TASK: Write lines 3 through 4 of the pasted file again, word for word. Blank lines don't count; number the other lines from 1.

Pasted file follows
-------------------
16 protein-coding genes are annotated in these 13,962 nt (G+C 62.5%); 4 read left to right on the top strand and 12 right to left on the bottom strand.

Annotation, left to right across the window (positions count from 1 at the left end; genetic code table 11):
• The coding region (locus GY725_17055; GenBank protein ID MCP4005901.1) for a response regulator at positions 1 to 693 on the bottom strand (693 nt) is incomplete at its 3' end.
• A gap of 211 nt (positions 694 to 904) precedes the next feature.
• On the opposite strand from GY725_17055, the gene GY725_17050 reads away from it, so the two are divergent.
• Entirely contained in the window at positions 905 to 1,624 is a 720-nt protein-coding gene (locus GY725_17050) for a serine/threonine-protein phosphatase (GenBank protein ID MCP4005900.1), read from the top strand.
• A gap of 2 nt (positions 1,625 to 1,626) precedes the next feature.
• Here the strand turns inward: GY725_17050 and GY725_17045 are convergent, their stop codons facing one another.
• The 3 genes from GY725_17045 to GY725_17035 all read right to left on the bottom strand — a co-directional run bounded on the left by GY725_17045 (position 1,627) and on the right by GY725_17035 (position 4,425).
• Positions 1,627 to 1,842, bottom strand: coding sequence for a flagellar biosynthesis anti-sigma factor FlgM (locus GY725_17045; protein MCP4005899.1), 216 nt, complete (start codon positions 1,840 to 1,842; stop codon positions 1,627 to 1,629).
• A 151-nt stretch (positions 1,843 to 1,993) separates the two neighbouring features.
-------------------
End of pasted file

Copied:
• The coding region (locus GY725_17055; GenBank protein ID MCP4005901.1) for a response regulator at positions 1 to 693 on the bottom strand (693 nt) is incomplete at its 3' end.
• A gap of 211 nt (positions 694 to 904) precedes the next feature.